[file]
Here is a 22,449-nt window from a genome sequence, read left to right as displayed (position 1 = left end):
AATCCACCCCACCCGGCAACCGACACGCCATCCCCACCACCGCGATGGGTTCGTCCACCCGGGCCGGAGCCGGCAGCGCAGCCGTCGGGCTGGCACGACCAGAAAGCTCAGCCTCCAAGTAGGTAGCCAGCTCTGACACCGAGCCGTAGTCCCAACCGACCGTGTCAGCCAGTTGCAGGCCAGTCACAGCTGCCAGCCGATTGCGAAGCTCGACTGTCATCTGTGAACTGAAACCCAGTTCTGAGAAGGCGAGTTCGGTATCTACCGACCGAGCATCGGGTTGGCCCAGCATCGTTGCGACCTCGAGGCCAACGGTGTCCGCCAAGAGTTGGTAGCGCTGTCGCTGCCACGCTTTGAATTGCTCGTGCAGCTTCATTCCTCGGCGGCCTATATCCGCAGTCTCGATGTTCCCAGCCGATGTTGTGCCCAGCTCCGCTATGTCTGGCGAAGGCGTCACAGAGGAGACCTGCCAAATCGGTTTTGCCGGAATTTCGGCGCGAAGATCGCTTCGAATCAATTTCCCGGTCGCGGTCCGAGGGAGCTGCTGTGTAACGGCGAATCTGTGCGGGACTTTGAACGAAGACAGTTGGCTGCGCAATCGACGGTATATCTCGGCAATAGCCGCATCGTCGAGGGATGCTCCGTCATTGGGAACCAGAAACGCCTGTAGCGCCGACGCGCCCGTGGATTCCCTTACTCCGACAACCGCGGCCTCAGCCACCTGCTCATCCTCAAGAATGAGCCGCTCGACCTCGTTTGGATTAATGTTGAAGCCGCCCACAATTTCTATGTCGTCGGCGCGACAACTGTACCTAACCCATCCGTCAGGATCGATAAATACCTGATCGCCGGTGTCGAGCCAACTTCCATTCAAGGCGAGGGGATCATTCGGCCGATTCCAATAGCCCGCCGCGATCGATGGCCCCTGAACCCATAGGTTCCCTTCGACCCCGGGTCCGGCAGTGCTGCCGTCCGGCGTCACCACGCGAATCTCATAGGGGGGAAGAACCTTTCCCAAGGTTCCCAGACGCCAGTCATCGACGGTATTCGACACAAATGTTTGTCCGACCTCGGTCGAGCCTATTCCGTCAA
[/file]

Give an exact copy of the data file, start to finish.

Here is a 22,449-nt window from a genome sequence, read left to right as displayed (position 1 = left end):
AATCCACCCCACCCGGCAACCGACACGCCATCCCCACCACCGCGATGGGTTCGTCCACCCGGGCCGGAGCCGGCAGCGCAGCCGTCGGGCTGGCACGACCAGAAAGCTCAGCCTCCAAGTAGGTAGCCAGCTCTGACACCGAGCCGTAGTCCCAACCGACCGTGTCAGCCAGTTGCAGGCCAGTCACAGCTGCCAGCCGATTGCGAAGCTCGACTGTCATCTGTGAACTGAAACCCAGTTCTGAGAAGGCGAGTTCGGTATCTACCGACCGAGCATCGGGTTGGCCCAGCATCGTTGCGACCTCGAGGCCAACGGTGTCCGCCAAGAGTTGGTAGCGCTGTCGCTGCCACGCTTTGAATTGCTCGTGCAGCTTCATTCCTCGGCGGCCTATATCCGCAGTCTCGATGTTCCCAGCCGATGTTGTGCCCAGCTCCGCTATGTCTGGCGAAGGCGTCACAGAGGAGACCTGCCAAATCGGTTTTGCCGGAATTTCGGCGCGAAGATCGCTTCGAATCAATTTCCCGGTCGCGGTCCGAGGGAGCTGCTGTGTAACGGCGAATCTGTGCGGGACTTTGAACGAAGACAGTTGGCTGCGCAATCGACGGTATATCTCGGCAATAGCCGCATCGTCGAGGGATGCTCCGTCATTGGGAACCAGAAACGCCTGTAGCGCCGACGCGCCCGTGGATTCCCTTACTCCGACAACCGCGGCCTCAGCCACCTGCTCATCCTCAAGAATGAGCCGCTCGACCTCGTTTGGATTAATGTTGAAGCCGCCCACAATTTCTATGTCGTCGGCGCGACAACTGTACCTAACCCATCCGTCAGGATCGATAAATACCTGATCGCCGGTGTCGAGCCAACTTCCATTCAAGGCGAGGGGATCATTCGGCCGATTCCAATAGCCCGCCGCGATCGATGGCCCCTGAACCCATAGGTTCCCTTCGACCCCGGGTCCGGCAGTGCTGCCGTCCGGCGTCACCACGCGAATCTCATAGGGGGGAAGAACCTTTCCCAAGGTTCCCAGACGCCAGTCATCGACGGTATTCGACACAAATGTTTGTCCGACCTCGGTCGAGCCTATTCCGTCAA